Jumping A Green Horse - The Horse Forum
 
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post #1 of 6 Old 03-10-2018, 12:11 PM Thread Starter
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Jumping A Green Horse

Hi! I've been working with this horse Taffy (not my horse) because her owner asked me too. Taffy is a 15 hand welsh/throughbred horse who is eight years old. Her owner is too scared to ride her because she sometimes refuses jumps. I think the reason she refuses is because her owner didn't spend time on the basics of jumping, and rushed straight to the big jumps. She's perfect on the flat and has really good manners, and is actually an amazing jumper. She'll do a single vertical or oxer really well without refusing. When you get to combinations, lines, bounces, and other jumping exercises she freezes up. With the bounces she'll try to jump them all at once, or she just won't do them. I've been jumping her really low (1ft and under) and just trying her over different exercises to get her confidence back up. If you guys have any ideas of exercises or tips for working with her, I could use them! Thank you!

~And one day she discovered that she was fierce, and strong, and full of fire, and that not even she could hold herself back because her passion burned brighter than her fears ~
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post #2 of 6 Old 03-10-2018, 12:27 PM
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If the mare isn trying to jump a bounce as one solid fence, then you're doing too much. Go down to single fences and use ground poles to create ground lines and help teach her/him distances. Don't bring bounces or anything else until you have single fences down and she's feeling comfortable with those. Bringing in other exercises like bounces and gymnastics can become dangerous very quickly with a horse who has no confidence or proper training.

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post #3 of 6 Old 03-10-2018, 12:31 PM Thread Starter
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Originally Posted by my2geldings View Post
If the mare isn trying to jump a bounce as one solid fence, then you're doing too much. Go down to single fences and use ground poles to create ground lines and help teach her/him distances. Don't bring bounces or anything else until you have single fences down and she's feeling comfortable with those. Bringing in other exercises like bounces and gymnastics can become dangerous very quickly with a horse who has no confidence or proper training.
Yeah she'll do a single fence fine, and we can do a one stride now. My trainer told me to work on bounces with her so unfortunately I have to. But I'll try the poles! Thank you!

~And one day she discovered that she was fierce, and strong, and full of fire, and that not even she could hold herself back because her passion burned brighter than her fears ~
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post #4 of 6 Old 03-10-2018, 12:38 PM
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Originally Posted by EventingAero View Post
Yeah she'll do a single fence fine, and we can do a one stride now. My trainer told me to work on bounces with her so unfortunately I have to. But I'll try the poles! Thank you!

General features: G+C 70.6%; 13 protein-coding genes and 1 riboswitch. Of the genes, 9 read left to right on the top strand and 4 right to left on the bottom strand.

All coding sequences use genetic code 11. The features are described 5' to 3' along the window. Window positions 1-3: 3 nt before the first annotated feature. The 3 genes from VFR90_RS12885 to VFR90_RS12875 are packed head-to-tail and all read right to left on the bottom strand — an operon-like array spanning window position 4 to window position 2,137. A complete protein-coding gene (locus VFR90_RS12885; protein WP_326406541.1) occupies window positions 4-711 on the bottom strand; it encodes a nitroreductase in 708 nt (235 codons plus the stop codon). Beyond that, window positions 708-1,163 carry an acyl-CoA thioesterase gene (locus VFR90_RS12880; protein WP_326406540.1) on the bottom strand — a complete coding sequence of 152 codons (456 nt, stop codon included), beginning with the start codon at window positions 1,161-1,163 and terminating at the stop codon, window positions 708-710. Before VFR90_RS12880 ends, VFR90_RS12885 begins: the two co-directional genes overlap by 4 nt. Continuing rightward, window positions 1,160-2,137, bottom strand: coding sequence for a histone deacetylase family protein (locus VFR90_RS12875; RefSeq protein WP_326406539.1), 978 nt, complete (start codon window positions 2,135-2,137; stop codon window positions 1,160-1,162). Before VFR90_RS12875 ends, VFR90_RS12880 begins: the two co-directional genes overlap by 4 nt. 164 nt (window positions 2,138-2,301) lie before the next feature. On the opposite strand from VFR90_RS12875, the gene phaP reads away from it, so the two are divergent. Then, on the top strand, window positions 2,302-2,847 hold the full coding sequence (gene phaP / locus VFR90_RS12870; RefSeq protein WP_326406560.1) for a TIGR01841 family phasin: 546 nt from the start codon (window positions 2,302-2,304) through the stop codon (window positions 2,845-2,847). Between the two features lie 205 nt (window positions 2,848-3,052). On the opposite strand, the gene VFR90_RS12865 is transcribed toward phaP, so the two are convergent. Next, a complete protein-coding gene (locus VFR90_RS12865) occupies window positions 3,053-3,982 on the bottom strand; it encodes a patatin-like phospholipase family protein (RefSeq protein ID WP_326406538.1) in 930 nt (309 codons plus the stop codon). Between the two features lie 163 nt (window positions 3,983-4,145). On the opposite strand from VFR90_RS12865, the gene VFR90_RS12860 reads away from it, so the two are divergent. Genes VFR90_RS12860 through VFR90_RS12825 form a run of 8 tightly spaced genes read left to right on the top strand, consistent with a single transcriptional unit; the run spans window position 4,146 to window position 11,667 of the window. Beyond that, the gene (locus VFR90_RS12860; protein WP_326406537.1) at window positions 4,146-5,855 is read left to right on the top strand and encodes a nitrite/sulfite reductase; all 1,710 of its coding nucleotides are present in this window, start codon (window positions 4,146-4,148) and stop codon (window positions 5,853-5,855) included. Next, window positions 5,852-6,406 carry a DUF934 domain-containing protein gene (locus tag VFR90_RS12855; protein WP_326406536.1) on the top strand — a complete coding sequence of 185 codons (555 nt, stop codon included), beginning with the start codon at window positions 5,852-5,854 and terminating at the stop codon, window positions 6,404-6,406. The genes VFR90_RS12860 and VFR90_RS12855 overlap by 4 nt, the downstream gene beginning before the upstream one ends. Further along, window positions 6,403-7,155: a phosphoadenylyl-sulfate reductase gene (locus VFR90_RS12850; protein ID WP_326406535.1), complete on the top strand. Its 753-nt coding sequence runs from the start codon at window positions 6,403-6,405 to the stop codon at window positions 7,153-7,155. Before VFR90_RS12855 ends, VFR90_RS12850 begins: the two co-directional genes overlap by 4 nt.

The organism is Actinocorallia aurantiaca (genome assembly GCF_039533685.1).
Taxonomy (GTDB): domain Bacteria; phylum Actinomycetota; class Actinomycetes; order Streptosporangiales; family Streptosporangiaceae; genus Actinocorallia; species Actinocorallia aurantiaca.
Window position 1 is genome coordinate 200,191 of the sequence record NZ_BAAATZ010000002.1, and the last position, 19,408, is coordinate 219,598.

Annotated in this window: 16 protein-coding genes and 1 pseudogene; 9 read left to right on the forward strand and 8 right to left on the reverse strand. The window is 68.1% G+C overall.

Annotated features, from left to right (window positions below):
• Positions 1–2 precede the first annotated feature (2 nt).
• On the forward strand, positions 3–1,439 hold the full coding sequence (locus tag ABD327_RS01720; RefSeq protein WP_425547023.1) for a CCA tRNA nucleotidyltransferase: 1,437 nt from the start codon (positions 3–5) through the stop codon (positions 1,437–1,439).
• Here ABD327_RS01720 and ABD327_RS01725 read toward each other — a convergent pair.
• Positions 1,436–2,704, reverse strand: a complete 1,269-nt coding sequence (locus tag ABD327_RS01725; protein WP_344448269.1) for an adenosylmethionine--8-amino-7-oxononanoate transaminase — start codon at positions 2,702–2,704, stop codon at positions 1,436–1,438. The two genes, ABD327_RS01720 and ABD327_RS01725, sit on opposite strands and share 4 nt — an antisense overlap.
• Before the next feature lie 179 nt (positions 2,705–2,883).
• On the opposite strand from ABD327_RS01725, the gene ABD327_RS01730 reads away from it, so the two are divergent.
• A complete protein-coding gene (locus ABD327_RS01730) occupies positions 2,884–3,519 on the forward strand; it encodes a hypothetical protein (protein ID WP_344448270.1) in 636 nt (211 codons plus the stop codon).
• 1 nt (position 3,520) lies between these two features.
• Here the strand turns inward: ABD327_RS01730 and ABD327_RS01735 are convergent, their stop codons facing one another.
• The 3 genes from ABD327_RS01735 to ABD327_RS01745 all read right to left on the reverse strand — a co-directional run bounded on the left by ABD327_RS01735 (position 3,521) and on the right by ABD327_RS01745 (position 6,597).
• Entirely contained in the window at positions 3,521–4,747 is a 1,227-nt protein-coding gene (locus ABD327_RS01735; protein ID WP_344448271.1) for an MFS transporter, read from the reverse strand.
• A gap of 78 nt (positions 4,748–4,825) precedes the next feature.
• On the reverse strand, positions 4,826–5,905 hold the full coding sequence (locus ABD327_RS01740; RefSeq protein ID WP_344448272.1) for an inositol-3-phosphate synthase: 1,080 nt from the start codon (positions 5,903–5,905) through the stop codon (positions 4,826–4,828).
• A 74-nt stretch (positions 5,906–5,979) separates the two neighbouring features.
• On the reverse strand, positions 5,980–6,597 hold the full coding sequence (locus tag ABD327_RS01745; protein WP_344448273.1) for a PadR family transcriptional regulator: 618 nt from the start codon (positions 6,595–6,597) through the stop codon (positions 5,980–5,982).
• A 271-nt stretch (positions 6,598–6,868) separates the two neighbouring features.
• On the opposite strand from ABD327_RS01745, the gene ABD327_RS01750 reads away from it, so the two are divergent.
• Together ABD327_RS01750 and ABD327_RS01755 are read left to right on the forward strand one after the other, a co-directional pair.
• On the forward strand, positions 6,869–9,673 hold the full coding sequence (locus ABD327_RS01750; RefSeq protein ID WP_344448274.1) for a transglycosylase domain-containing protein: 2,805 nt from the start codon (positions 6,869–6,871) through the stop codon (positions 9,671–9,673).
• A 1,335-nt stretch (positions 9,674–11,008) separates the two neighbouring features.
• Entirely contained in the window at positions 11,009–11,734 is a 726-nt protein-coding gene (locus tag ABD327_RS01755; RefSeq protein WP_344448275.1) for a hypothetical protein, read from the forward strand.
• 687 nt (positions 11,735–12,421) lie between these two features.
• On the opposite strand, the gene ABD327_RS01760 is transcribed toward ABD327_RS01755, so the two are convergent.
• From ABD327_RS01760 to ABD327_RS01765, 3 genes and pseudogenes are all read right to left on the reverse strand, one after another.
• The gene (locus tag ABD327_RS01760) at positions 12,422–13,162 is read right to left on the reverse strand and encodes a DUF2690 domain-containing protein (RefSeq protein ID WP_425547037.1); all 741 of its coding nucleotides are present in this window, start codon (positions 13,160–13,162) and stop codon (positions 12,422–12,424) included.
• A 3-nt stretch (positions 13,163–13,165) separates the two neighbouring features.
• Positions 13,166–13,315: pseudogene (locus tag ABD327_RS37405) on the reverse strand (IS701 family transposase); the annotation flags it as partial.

I don't understand why you are asking questions about what to do, if you are working with a trainer?

Ride Canada's National Horse-the Canadian Horse. One of the most athletic and versatile horse breeds!
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post #5 of 6 Old 03-10-2018, 12:51 PM Thread Starter
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Originally Posted by my2geldings View Post
I don't understand why you are asking questions about what to do, if you are working with a trainer?
I just wanted to know of some other exercises. I only work with a trainer once a week, but I can't change what she tells me to do, but I can do other things. (She's not my trainer, shes taffy's owners trainer) but she works with me and taffy.

~And one day she discovered that she was fierce, and strong, and full of fire, and that not even she could hold herself back because her passion burned brighter than her fears ~
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post #6 of 6 Old 03-10-2018, 01:30 PM
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In teaching a green horse to jump I will do a lot of grid work. You don't start off with a full grid or anything of real height. Four trotting pole, eight feet after the last pole a X rail then add another X rail 22ft away. When that is going OK place a pole on the ground between the two X rails.

Welsh Ds love to trot, and often find jumping from a canter difficult. Grids help to balance them at the start.

I had a horse, same X as yours that was refusing because he had been rushed. I had him jumping well at home. At a show, one of his first affiliated, I had him in a Foxhunter Class. He went well until the last line, treble with another after it. When he came around the corner and saw he line he immediately started to stop. My want was to drive him forward, instead I let him come back to a trot whereby he popped the first thought 'Oh, it's just a grid' and popped the rest.

Give them a chance to do it at their own pace to start.
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